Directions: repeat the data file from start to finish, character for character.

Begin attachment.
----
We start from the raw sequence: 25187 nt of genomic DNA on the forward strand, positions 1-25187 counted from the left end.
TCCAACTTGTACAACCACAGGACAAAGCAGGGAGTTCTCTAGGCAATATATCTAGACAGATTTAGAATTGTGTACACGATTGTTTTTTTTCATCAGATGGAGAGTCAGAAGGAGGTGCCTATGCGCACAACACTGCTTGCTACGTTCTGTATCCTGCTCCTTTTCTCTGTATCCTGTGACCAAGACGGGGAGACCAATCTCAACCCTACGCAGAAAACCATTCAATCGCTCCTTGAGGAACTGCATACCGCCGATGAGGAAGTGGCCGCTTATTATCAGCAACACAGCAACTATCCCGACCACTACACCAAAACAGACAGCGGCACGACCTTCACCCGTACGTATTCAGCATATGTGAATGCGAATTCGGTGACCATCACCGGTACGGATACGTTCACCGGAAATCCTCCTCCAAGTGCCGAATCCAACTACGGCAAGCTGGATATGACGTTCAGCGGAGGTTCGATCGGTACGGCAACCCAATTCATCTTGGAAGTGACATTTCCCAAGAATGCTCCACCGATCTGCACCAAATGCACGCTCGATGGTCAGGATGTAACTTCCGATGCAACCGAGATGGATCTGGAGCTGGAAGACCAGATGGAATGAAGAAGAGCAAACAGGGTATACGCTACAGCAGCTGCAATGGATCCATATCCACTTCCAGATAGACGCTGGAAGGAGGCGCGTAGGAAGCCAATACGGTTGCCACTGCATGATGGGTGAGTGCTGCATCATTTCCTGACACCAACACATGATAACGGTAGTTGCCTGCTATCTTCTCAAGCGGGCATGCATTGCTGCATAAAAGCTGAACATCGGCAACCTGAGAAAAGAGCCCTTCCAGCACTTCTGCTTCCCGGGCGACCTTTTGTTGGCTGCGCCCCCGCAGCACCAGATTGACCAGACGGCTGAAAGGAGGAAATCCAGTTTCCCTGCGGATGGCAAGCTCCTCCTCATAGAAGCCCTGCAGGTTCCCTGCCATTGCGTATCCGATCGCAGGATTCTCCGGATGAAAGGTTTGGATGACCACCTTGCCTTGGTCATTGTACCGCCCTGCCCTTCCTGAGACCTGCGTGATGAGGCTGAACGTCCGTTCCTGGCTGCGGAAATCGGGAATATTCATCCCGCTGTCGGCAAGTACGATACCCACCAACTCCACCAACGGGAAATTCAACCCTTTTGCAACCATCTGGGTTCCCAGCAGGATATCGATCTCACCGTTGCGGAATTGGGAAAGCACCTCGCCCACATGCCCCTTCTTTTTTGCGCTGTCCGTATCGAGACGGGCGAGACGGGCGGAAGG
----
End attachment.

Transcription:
We start from the raw sequence: 25187 nt of genomic DNA on the forward strand, positions 1-25187 counted from the left end.
TCCAACTTGTACAACCACAGGACAAAGCAGGGAGTTCTCTAGGCAATATATCTAGACAGATTTAGAATTGTGTACACGATTGTTTTTTTTCATCAGATGGAGAGTCAGAAGGAGGTGCCTATGCGCACAACACTGCTTGCTACGTTCTGTATCCTGCTCCTTTTCTCTGTATCCTGTGACCAAGACGGGGAGACCAATCTCAACCCTACGCAGAAAACCATTCAATCGCTCCTTGAGGAACTGCATACCGCCGATGAGGAAGTGGCCGCTTATTATCAGCAACACAGCAACTATCCCGACCACTACACCAAAACAGACAGCGGCACGACCTTCACCCGTACGTATTCAGCATATGTGAATGCGAATTCGGTGACCATCACCGGTACGGATACGTTCACCGGAAATCCTCCTCCAAGTGCCGAATCCAACTACGGCAAGCTGGATATGACGTTCAGCGGAGGTTCGATCGGTACGGCAACCCAATTCATCTTGGAAGTGACATTTCCCAAGAATGCTCCACCGATCTGCACCAAATGCACGCTCGATGGTCAGGATGTAACTTCCGATGCAACCGAGATGGATCTGGAGCTGGAAGACCAGATGGAATGAAGAAGAGCAAACAGGGTATACGCTACAGCAGCTGCAATGGATCCATATCCACTTCCAGATAGACGCTGGAAGGAGGCGCGTAGGAAGCCAATACGGTTGCCACTGCATGATGGGTGAGTGCTGCATCATTTCCTGACACCAACACATGATAACGGTAGTTGCCTGCTATCTTCTCAAGCGGGCATGCATTGCTGCATAAAAGCTGAACATCGGCAACCTGAGAAAAGAGCCCTTCCAGCACTTCTGCTTCCCGGGCGACCTTTTGTTGGCTGCGCCCCCGCAGCACCAGATTGACCAGACGGCTGAAAGGAGGAAATCCAGTTTCCCTGCGGATGGCAAGCTCCTCCTCATAGAAGCCCTGCAGGTTCCCTGCCATTGCGTATCCGATCGCAGGATTCTCCGGATGAAAGGTTTGGATGACCACCTTGCCTTGGTCATTGTACCGCCCTGCCCTTCCTGAGACCTGCGTGATGAGGCTGAACGTCCGTTCCTGGCTGCGGAAATCGGGAATATTCATCCCGCTGTCGGCAAGTACGATACCCACCAACTCCACCAACGGGAAATTCAACCCTTTTGCAACCATCTGGGTTCCCAGCAGGATATCGATCTCACCGTTGCGGAATTGGGAAAGCACCTCGCCCACATGCCCCTTCTTTTTTGCGCTGTCCGTATCGAGACGGGCGAGACGGGCGGAAGG